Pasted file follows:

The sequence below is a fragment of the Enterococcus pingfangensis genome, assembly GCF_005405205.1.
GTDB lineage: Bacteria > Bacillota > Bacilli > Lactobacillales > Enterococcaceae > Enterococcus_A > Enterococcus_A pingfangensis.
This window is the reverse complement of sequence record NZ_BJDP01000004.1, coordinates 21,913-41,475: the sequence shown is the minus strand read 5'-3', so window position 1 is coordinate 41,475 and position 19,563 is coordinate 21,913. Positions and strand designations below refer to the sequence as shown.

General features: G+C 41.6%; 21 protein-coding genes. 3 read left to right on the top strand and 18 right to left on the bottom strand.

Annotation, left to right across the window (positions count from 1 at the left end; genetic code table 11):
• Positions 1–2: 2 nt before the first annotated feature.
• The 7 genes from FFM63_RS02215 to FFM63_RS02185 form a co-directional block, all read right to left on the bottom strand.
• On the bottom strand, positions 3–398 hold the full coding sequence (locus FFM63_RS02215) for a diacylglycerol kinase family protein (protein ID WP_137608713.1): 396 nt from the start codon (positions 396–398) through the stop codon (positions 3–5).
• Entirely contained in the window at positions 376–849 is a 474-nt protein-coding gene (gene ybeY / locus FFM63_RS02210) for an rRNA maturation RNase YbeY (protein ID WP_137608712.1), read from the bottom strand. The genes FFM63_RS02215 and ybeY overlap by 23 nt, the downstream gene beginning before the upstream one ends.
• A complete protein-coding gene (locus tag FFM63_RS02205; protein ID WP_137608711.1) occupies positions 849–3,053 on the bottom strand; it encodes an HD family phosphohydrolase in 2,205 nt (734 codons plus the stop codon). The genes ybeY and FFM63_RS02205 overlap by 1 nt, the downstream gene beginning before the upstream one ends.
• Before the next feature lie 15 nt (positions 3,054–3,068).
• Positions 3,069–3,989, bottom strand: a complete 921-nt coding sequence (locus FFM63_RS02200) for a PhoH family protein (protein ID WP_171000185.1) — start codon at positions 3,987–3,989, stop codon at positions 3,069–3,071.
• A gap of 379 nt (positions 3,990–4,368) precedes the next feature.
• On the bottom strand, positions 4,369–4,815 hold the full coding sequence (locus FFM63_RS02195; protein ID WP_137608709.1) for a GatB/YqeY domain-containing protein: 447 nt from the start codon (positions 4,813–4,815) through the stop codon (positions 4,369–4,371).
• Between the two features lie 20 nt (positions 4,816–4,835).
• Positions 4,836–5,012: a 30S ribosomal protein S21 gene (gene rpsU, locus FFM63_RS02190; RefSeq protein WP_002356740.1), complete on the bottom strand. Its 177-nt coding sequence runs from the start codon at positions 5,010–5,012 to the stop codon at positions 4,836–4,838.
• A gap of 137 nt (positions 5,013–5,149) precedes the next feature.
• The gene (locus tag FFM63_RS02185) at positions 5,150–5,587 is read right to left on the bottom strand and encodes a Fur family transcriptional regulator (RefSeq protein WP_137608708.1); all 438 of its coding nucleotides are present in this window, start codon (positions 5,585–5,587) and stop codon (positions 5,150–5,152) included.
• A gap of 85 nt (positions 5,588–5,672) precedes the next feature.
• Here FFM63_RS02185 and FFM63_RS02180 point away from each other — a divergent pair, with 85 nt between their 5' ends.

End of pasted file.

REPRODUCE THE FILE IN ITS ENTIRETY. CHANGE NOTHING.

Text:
The sequence below is a fragment of the Enterococcus pingfangensis genome, assembly GCF_005405205.1.
GTDB lineage: Bacteria > Bacillota > Bacilli > Lactobacillales > Enterococcaceae > Enterococcus_A > Enterococcus_A pingfangensis.
This window is the reverse complement of sequence record NZ_BJDP01000004.1, coordinates 21,913-41,475: the sequence shown is the minus strand read 5'-3', so window position 1 is coordinate 41,475 and position 19,563 is coordinate 21,913. Positions and strand designations below refer to the sequence as shown.

General features: G+C 41.6%; 21 protein-coding genes. 3 read left to right on the top strand and 18 right to left on the bottom strand.

Annotation, left to right across the window (positions count from 1 at the left end; genetic code table 11):
• Positions 1–2: 2 nt before the first annotated feature.
• The 7 genes from FFM63_RS02215 to FFM63_RS02185 form a co-directional block, all read right to left on the bottom strand.
• On the bottom strand, positions 3–398 hold the full coding sequence (locus FFM63_RS02215) for a diacylglycerol kinase family protein (protein ID WP_137608713.1): 396 nt from the start codon (positions 396–398) through the stop codon (positions 3–5).
• Entirely contained in the window at positions 376–849 is a 474-nt protein-coding gene (gene ybeY / locus FFM63_RS02210) for an rRNA maturation RNase YbeY (protein ID WP_137608712.1), read from the bottom strand. The genes FFM63_RS02215 and ybeY overlap by 23 nt, the downstream gene beginning before the upstream one ends.
• A complete protein-coding gene (locus tag FFM63_RS02205; protein ID WP_137608711.1) occupies positions 849–3,053 on the bottom strand; it encodes an HD family phosphohydrolase in 2,205 nt (734 codons plus the stop codon). The genes ybeY and FFM63_RS02205 overlap by 1 nt, the downstream gene beginning before the upstream one ends.
• Before the next feature lie 15 nt (positions 3,054–3,068).
• Positions 3,069–3,989, bottom strand: a complete 921-nt coding sequence (locus FFM63_RS02200) for a PhoH family protein (protein ID WP_171000185.1) — start codon at positions 3,987–3,989, stop codon at positions 3,069–3,071.
• A gap of 379 nt (positions 3,990–4,368) precedes the next feature.
• On the bottom strand, positions 4,369–4,815 hold the full coding sequence (locus FFM63_RS02195; protein ID WP_137608709.1) for a GatB/YqeY domain-containing protein: 447 nt from the start codon (positions 4,813–4,815) through the stop codon (positions 4,369–4,371).
• Between the two features lie 20 nt (positions 4,816–4,835).
• Positions 4,836–5,012: a 30S ribosomal protein S21 gene (gene rpsU, locus FFM63_RS02190; RefSeq protein WP_002356740.1), complete on the bottom strand. Its 177-nt coding sequence runs from the start codon at positions 5,010–5,012 to the stop codon at positions 4,836–4,838.
• A gap of 137 nt (positions 5,013–5,149) precedes the next feature.
• The gene (locus tag FFM63_RS02185) at positions 5,150–5,587 is read right to left on the bottom strand and encodes a Fur family transcriptional regulator (RefSeq protein WP_137608708.1); all 438 of its coding nucleotides are present in this window, start codon (positions 5,585–5,587) and stop codon (positions 5,150–5,152) included.
• A gap of 85 nt (positions 5,588–5,672) precedes the next feature.
• Here FFM63_RS02185 and FFM63_RS02180 point away from each other — a divergent pair, with 85 nt between their 5' ends.